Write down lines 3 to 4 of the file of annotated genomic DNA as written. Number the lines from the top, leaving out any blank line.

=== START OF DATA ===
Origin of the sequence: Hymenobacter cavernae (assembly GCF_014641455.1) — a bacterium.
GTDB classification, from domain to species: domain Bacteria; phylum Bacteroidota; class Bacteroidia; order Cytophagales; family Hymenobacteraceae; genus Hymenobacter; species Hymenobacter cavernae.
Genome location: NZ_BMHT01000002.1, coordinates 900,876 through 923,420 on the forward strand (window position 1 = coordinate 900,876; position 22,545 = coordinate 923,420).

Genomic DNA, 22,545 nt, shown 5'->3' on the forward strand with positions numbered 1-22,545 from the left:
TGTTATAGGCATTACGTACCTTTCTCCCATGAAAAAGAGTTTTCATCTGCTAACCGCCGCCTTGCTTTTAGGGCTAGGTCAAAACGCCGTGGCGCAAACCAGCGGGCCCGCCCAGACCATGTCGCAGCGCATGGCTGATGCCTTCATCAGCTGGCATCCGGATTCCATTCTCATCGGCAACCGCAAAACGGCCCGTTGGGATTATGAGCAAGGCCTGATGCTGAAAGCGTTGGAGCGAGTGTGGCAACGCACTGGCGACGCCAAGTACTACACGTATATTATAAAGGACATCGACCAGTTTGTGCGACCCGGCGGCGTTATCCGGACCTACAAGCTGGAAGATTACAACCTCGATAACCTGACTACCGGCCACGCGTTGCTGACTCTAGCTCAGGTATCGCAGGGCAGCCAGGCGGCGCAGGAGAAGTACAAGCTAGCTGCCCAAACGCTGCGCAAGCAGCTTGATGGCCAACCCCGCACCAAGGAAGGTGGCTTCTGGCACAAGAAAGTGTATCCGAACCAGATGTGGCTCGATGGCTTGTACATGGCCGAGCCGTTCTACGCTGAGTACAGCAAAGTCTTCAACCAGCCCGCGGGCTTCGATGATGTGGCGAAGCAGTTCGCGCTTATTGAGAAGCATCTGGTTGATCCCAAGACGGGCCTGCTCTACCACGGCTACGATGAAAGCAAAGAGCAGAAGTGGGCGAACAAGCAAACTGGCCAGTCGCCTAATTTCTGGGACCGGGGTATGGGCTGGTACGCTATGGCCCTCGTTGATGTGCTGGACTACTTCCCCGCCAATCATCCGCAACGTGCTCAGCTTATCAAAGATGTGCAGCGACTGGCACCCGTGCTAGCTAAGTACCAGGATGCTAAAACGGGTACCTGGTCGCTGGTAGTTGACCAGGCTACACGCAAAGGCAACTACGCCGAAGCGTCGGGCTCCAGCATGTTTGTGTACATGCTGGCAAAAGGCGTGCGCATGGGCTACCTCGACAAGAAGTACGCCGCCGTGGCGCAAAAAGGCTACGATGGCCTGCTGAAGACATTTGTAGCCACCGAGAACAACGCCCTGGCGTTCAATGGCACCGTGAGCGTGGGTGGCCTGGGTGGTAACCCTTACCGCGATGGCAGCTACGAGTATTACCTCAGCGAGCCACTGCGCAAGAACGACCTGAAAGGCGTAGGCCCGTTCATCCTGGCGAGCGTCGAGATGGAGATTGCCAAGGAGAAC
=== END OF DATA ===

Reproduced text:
Genome location: NZ_BMHT01000002.1, coordinates 900,876 through 923,420 on the forward strand (window position 1 = coordinate 900,876; position 22,545 = coordinate 923,420).

Genomic DNA, 22,545 nt, shown 5'->3' on the forward strand with positions numbered 1-22,545 from the left: